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Does SyncLock (or lock in c#) just wrap a Win32 CRITICAL_SECTION ? RRS feed

  • Question

  • OK so I've recently been trying to find out exactly how SyncLock works behind the scenes, just out of curiosity really, and so far I have the following understanding:

    SyncLock is essentially just a nice tidy way to use the Monitor.Enter and Monitor.Exit methods, it wraps the calls in a Try/Finally block and places the Monitor.Exit call in the Finally block so that it is always called. A Monitor is a pure .NET thing (as opposed to Mutexes and Semaphore's which just wrap the Win32 equivelants) that makes use of the SyncBlockIndex header field that any .NET object has. When an object is used for locking by SyncLock/Monitor it just points the SyncBlockIndex field of that object to a SyncBlock in the CLR's cache of SyncBlocks and this SyncBlock keeps track of which thread currently owns it. If another thread comes along and tries to lock on the same object then it will see that another thread currently owns the SyncBlock associated with that object so it will be suspended and will await notification of the SyncBlock becoming available. Then when you reach the End SyncLock or Monitor.Exit the SyncBlockIndex field is set back to nothing to indicate that no thread is currently owning a SyncBlock for this object.

    Is that all correct? I thought I had a fairly decent understanding of it but then I read this article (http://blogs.techrepublic.com.com/programming-and-development/?p=86) which says that SyncLock uses the Win32 CRITICAL_SECTION structure (where as my understanding is that SyncLock and the SyncBlockIndex header field implement a similar system to the Win32 CRITICAL_SECTION but SyncLock does not just call down to a CRITICAL_SECTION behind the scenes)

    Thanks
    Chris

    EDIT: After reading this (http://msdn.microsoft.com/en-us/magazine/cc163552.aspx#S7) I am inclined to believe that SyncLock/Monitor do not make any use of the native Win32 CRITICAL_SECTION structure but I would still be greatful if someone could just confirm that my general understanding of how SyncLock works is correct :)

    Also, does anyone know how a thread actually knows when an object is no longer locked? I mean I assume it is not constantly checking the owner of the SyncBlock or whatever because there seems to be no intensive CPU activity when a thread is waiting on a locked object. So does the thread just register itself as waiting for that object, then go to sleep and the CLR will start the thread up again when the SyncBlock is free?



    My blog: http://cjwdev.wordpress.com
    Friday, December 25, 2009 2:05 AM

Answers

All replies

  • You are asking an internal technical detail about the implementation of CLR. Such internal details are seldom documented and can change at any time (because they do not matter to .NET users).

    Your basic understanding is IMO correct. Also I don't think CLR uses Win32 critical section for SyncBlocks - you can btw confirm it on your own by setting breakpoints to Windows APIs and watch if/when your .NET app will stop on those.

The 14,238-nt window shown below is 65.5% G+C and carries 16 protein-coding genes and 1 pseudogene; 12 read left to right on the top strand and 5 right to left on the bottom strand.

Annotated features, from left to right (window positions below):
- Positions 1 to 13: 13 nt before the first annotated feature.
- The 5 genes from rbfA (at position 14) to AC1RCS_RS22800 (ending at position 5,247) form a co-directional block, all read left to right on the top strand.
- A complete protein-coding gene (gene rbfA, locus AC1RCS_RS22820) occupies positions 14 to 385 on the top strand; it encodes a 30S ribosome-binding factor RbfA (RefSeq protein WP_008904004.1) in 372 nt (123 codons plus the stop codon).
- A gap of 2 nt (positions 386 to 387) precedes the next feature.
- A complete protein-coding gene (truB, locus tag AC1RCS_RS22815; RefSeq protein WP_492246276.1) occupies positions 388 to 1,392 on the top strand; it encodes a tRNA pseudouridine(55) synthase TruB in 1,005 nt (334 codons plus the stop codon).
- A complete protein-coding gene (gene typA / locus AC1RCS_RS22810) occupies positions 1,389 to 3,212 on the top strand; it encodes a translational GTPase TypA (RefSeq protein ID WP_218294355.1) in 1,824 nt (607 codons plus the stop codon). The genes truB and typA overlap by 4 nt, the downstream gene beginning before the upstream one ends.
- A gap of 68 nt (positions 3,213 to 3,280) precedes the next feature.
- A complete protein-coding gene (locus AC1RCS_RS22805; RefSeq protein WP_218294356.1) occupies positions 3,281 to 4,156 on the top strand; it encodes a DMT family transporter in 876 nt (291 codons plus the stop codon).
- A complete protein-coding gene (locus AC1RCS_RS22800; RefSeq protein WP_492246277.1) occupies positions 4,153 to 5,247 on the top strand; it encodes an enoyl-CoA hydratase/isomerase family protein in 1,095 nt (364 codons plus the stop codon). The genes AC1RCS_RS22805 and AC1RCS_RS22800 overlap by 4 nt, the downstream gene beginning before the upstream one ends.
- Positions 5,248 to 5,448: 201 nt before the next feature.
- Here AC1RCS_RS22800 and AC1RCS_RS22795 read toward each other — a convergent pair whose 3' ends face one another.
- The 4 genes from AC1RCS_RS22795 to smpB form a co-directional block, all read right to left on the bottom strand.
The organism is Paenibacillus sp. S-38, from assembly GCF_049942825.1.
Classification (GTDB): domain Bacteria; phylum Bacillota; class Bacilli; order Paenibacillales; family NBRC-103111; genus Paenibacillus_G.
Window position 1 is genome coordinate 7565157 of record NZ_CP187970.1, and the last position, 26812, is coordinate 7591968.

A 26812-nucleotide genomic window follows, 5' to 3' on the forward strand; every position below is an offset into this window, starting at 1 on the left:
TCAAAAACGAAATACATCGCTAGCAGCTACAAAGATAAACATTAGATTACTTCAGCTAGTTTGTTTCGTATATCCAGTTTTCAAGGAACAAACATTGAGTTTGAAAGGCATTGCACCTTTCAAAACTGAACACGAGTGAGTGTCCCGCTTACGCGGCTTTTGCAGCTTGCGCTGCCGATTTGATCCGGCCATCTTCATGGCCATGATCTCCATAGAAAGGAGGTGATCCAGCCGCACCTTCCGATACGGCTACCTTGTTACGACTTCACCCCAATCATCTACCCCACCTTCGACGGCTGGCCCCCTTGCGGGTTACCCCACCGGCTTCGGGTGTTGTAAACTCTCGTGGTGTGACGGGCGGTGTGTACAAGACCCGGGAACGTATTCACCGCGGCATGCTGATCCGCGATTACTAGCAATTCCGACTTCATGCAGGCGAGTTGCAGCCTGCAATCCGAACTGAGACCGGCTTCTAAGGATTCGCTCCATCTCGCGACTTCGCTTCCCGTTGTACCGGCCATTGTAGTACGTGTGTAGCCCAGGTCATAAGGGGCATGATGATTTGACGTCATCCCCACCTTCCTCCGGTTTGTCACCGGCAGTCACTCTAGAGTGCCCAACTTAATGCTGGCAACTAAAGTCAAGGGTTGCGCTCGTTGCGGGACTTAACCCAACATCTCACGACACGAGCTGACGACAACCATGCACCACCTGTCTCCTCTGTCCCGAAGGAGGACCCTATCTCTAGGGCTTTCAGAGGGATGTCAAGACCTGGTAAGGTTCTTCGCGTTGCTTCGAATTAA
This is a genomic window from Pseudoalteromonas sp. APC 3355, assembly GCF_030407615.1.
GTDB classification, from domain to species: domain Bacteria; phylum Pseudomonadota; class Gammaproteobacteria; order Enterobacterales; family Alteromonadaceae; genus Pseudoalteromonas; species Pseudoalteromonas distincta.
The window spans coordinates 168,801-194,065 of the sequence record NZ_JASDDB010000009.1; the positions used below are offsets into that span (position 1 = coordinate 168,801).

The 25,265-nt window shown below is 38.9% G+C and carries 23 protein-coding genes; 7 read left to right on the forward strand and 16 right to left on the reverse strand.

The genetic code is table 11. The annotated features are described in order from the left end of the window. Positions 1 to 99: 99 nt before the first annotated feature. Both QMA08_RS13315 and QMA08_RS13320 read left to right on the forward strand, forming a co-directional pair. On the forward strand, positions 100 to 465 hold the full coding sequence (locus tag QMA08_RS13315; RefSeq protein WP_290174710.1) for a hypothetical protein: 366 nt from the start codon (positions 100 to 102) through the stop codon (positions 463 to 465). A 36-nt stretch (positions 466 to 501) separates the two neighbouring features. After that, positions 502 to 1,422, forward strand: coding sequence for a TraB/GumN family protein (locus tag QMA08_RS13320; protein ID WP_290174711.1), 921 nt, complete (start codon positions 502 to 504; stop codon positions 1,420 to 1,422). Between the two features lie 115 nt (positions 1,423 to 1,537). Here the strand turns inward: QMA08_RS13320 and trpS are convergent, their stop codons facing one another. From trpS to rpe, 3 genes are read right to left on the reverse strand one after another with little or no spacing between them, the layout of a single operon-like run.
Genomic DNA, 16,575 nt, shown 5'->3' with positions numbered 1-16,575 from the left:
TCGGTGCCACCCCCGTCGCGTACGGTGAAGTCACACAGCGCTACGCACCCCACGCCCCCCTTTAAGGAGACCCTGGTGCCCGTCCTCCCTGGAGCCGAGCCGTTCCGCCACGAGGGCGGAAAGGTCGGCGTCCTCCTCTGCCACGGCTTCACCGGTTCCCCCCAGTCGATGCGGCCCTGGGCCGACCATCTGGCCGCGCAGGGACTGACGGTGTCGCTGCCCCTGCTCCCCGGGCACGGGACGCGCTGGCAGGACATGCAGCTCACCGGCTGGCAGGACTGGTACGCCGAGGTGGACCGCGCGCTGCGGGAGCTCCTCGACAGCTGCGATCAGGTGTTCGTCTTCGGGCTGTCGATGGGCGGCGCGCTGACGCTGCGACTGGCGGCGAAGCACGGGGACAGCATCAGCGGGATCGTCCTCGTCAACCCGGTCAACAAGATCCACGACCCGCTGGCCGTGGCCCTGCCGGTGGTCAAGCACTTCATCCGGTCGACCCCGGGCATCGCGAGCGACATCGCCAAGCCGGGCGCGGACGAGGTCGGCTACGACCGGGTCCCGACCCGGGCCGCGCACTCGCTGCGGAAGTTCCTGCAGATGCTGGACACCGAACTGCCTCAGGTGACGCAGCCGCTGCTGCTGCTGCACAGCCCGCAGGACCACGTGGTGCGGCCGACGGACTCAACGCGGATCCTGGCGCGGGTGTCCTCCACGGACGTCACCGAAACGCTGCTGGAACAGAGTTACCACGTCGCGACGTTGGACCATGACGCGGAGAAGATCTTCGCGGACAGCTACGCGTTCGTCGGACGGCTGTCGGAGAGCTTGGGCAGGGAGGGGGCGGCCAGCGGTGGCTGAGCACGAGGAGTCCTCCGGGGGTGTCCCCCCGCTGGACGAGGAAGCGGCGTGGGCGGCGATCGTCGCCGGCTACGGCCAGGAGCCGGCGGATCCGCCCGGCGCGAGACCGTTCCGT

If you really want to dig deeper, I would recommend you to check out Rotor sources (there's also a book about Rotor).

    -Karel
    Friday, December 25, 2009 11:35 PM
    Moderator
  • The lock/SyncLock statements do not use CRITICAL_SECTION. In particular, on STA threads, they will pump some windows messages.

           -Steve
    Programming blog: http://nitoprograms.blogspot.com/
      Including my TCP/IP .NET Sockets FAQ

    Microsoft Certified Professional Developer
    • Marked as answer by Chris128 Saturday, December 26, 2009 11:32 PM
    Saturday, December 26, 2009 12:10 AM
  • You are asking an internal technical detail about the implementation of CLR. Such internal details are seldom documented and can change at any time (because they do not matter to .NET users).

    Your basic understanding is IMO correct. Also I don't think CLR uses Win32 critical section for SyncBlocks - you can btw confirm it on your own by setting breakpoints to Windows APIs and watch if/when your .NET app will stop on those.

    If you really want to dig deeper, I would recommend you to check out Rotor sources (there's also a book about Rotor).

    -Karel

    Thanks for the answer, I dont know how I would set a breakpoint on a Win32 critical section though... or even which program I would need to use to do such a thing. After all the Win32 critical section is a structure isnt it? A type definition. How would you set a breakpoint on a type definition?

    I have already downloaded the shared source CLI libraries and tried to track down how Monitor.Enter (which is defined as the method JIT_MonEnter in the call mapping file (eccmp.cpp or something like that) but as I dont know the first thing about C++ I am not really getting anywhere. If I cant find out how it works internally then its not the end of the world, I was just curious :) and like I said, I just wanted to know if it used a win32 critical section but you guys have confirmed my thoughts (that it does not).

    Thanks
    Chris
    My blog: http://cjwdev.wordpress.com
    Saturday, December 26, 2009 11:27 PM
  • The Rotor implementation of Monitor is interesting, and rather complex. I took a look at it a while ago, to see if it suffered from an obscure bug: http://nitoprograms.blogspot.com/2009/09/if-pusleevent-is-broken-what-about.html.

    It probably does use a critical section (or more properly, several of them) at various points, but it is not just a simple wrapper. Far from it. :)

           -Steve
    Programming blog: http://nitoprograms.blogspot.com/
      Including my TCP/IP .NET Sockets FAQ

    Microsoft Certified Professional Developer
    Sunday, December 27, 2009 3:29 AM